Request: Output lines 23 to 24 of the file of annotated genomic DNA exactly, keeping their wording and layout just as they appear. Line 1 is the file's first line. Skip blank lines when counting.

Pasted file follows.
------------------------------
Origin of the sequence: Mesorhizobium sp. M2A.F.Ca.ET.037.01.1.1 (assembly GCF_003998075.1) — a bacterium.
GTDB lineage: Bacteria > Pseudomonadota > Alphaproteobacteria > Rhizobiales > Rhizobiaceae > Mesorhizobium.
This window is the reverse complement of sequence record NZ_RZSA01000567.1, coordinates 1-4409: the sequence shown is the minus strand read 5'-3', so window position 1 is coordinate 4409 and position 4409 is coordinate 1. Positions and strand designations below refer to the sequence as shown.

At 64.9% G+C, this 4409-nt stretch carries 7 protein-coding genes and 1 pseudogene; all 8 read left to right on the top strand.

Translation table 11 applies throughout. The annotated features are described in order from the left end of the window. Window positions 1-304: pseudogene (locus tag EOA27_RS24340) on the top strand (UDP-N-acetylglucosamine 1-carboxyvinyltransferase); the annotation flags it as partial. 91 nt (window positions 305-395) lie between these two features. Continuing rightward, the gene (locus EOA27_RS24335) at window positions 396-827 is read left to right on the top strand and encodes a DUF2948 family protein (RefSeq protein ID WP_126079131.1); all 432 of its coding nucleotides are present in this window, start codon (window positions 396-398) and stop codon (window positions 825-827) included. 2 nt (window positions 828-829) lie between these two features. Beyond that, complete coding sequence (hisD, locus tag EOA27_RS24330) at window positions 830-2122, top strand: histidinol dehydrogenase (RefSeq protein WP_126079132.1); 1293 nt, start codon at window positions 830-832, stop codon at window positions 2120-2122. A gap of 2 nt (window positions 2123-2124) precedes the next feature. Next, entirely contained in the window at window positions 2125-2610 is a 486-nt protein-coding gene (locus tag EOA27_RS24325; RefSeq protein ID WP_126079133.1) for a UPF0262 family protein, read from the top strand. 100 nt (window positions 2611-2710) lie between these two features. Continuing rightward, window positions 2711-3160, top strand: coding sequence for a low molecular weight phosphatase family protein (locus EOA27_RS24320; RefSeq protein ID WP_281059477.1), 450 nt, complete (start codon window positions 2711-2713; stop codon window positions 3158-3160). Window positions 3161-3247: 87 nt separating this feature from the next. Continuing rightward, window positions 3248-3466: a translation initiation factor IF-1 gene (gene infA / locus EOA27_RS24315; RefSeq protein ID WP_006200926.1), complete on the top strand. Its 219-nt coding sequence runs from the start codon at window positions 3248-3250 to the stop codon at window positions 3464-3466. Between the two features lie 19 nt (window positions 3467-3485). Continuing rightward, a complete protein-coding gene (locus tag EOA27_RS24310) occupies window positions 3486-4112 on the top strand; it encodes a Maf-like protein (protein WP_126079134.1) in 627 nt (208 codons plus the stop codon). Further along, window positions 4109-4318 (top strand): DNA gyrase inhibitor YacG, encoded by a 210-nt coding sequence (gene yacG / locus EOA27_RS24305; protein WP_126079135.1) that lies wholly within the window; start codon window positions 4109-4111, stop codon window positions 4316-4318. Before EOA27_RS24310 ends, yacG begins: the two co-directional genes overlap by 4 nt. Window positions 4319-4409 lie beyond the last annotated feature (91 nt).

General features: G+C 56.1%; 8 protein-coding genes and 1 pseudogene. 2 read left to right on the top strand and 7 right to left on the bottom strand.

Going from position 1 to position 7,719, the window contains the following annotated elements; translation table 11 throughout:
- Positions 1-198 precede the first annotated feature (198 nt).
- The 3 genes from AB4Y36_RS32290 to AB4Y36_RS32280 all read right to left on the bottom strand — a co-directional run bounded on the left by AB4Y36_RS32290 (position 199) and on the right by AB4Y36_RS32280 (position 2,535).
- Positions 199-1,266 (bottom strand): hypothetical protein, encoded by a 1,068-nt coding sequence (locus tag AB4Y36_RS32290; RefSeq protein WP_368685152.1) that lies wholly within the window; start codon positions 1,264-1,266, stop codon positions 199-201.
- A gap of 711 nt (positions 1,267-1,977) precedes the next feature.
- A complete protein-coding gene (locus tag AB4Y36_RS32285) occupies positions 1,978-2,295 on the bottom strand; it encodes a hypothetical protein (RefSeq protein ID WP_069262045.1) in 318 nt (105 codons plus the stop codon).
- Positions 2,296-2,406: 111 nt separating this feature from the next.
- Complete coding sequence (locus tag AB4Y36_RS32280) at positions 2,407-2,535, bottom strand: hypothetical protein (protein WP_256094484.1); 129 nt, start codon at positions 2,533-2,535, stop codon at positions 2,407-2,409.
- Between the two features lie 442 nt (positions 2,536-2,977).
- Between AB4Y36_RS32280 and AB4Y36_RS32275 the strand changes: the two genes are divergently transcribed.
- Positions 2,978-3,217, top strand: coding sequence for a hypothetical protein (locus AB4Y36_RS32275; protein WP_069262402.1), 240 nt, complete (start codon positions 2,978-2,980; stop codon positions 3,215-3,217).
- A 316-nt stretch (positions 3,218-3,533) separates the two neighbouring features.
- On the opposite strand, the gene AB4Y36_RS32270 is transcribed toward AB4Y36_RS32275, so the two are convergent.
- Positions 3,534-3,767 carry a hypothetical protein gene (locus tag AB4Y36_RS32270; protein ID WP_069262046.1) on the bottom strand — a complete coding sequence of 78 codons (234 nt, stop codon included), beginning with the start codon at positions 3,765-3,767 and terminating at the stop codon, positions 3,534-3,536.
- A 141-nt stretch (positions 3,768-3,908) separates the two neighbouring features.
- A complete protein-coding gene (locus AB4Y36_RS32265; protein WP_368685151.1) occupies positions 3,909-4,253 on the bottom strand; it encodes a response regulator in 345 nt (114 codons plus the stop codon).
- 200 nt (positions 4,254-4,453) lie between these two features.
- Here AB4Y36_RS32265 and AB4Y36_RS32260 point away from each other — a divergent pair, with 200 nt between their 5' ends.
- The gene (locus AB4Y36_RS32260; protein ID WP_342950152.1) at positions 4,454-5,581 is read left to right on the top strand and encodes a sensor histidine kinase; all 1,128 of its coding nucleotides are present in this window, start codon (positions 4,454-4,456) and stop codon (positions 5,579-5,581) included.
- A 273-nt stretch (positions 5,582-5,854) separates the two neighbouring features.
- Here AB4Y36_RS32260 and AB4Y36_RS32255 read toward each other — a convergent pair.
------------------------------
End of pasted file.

- 200 nt (positions 4,254-4,453) lie between these two features.
- Here AB4Y36_RS32265 and AB4Y36_RS32260 point away from each other — a divergent pair, with 200 nt between their 5' ends.